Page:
Who can say what prompted the drive?
5 o’clock. The Turnpike. A Friday night.
Tailing a snowplow across the state,
plowing home through a blizzard.
By the time I arrived she was almost in bed.
Her hug embracing my heavy coat.
That hint of Chanel No. 5.
At the edge of the blind a streetlamp’s glow–
its peach-tinted scrim smoothed years from her face.
We talked until late.
She recalled how her mother saved special treats–
not for her or sister Claire.
For Joe, she explained,
and whispered It wasn’t fair.
The following morning we found her unconscious.
The calls. Hospital. Ambulance.
They took her away in lavender blankets,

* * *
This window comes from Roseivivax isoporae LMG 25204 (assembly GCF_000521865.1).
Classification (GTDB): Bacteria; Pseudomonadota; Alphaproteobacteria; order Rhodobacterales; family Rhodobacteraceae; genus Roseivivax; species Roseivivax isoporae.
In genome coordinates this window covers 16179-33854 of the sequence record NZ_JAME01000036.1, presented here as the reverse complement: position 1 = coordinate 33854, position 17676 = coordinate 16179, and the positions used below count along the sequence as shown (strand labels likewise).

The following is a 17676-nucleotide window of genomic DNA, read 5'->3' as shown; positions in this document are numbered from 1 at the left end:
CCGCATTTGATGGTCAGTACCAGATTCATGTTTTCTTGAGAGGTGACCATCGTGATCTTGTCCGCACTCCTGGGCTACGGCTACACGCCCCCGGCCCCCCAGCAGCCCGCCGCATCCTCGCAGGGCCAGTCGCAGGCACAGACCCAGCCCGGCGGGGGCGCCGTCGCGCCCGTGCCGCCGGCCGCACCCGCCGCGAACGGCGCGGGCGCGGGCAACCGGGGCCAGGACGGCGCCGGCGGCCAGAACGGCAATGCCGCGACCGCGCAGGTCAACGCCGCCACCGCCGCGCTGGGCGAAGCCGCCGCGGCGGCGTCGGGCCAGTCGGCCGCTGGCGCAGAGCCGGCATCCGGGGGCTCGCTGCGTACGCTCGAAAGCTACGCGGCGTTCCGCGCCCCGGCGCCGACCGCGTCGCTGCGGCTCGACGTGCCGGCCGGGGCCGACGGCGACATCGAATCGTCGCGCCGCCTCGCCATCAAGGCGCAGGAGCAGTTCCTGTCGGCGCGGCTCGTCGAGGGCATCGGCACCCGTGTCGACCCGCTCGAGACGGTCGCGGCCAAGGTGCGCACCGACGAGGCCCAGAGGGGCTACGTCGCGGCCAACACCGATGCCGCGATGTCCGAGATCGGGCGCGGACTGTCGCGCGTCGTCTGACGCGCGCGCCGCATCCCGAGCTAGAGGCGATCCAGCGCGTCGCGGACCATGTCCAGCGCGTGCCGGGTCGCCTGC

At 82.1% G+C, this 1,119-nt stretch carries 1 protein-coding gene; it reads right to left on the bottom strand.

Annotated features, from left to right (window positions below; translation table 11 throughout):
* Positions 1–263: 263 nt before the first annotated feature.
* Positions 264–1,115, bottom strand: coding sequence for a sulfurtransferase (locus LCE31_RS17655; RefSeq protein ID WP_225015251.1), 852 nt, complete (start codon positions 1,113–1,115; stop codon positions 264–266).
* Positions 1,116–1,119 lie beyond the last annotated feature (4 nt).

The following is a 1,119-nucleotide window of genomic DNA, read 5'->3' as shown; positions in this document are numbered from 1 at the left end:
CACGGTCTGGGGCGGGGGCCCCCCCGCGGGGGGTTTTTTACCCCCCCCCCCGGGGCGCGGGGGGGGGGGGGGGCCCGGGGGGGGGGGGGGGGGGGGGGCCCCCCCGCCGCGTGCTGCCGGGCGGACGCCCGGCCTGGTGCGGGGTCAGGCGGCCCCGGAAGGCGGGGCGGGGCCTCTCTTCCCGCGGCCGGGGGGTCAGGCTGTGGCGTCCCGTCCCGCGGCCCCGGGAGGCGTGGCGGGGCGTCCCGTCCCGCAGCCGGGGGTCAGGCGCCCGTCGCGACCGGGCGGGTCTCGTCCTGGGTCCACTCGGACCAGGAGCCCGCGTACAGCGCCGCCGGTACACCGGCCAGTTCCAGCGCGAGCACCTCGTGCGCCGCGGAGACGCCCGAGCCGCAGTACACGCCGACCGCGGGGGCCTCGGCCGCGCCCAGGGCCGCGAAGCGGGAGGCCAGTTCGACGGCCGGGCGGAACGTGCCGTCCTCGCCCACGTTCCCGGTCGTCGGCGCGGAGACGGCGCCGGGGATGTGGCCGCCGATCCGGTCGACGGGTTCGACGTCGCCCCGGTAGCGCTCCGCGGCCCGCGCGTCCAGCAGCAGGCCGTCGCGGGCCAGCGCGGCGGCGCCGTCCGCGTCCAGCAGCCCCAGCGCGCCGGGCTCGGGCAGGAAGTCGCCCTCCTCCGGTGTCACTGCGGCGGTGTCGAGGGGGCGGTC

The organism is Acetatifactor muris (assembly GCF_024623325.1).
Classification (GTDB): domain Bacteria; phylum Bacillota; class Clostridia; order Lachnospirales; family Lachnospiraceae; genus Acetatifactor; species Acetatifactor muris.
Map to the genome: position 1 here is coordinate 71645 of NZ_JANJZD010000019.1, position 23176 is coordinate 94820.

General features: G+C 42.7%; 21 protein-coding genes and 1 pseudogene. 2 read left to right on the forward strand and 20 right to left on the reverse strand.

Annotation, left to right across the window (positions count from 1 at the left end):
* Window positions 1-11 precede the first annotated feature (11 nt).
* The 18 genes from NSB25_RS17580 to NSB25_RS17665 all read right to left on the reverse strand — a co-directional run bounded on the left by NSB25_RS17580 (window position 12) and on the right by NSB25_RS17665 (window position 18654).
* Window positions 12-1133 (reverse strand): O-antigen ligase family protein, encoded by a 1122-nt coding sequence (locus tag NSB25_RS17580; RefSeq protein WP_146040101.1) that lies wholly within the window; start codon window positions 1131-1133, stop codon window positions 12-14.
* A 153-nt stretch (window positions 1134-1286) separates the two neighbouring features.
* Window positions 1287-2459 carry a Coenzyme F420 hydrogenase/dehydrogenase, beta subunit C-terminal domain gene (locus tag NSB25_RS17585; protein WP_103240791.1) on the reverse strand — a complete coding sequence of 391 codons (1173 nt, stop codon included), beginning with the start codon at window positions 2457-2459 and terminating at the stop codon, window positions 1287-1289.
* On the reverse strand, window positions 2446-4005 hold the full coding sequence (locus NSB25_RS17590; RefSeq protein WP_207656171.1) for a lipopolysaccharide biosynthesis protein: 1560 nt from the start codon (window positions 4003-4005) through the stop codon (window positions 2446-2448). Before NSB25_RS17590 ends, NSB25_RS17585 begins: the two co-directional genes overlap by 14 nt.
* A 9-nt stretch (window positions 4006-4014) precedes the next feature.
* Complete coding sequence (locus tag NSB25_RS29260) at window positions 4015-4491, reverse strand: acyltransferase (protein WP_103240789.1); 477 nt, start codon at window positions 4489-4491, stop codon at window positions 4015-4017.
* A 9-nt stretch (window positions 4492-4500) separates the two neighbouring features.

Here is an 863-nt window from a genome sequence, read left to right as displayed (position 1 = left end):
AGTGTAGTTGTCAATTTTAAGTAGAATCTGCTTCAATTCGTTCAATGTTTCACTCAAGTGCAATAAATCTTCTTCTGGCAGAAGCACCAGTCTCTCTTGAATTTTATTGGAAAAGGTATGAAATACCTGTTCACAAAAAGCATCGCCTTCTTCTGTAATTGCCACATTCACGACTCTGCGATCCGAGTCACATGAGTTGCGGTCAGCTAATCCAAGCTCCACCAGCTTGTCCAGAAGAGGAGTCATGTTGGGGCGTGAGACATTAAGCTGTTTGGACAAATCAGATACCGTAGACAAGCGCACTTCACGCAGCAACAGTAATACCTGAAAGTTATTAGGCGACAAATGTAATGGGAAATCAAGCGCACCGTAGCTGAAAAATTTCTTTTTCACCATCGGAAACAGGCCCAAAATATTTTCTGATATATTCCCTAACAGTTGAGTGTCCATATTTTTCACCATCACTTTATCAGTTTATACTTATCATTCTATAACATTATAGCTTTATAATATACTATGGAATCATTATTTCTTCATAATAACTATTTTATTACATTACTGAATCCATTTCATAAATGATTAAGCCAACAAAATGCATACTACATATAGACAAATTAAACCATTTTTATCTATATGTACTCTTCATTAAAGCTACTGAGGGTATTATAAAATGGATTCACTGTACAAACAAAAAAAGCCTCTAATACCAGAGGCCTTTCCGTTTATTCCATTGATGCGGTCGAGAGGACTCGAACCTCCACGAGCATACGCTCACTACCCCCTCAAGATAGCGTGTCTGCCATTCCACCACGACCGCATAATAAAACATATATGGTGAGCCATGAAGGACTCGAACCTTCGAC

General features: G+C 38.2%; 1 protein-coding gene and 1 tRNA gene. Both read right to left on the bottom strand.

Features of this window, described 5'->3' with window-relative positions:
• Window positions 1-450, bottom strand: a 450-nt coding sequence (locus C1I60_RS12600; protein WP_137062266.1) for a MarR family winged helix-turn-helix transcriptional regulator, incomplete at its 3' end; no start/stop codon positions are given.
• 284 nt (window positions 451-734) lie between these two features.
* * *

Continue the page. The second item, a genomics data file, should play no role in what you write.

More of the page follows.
snow piled high as the fence.
My hand through the bars on a cloistered bed,
all day tethered her to us.
Such peaceful breathing, untroubled-
some rest and we’d take her home.
It was nearly dark when I thought to ask
the doctor on call, How’s she doing?
Black medical eyes stared me down.
He barked: Your mother is dying!
Towering androgyne, edges of white,
Fills a fluorescent corridor:
Your mother is dead!
Commander-in-chief of Intensive Care:
Someone get her a chair.
And a chair for the father!
Do you want a Coke?
Nurse with no face:
Linoleum lifts at the end of the hall
waves at me in slow motion.
I’m floating in acid green light,
Chagall in love.
But no daisies,
cathedral, pink violins.
Institutional tile, ceramic,
shining and white.
I’m climbing the warped linoleum,
the long bilious path
to a phone booth.
Made of wood.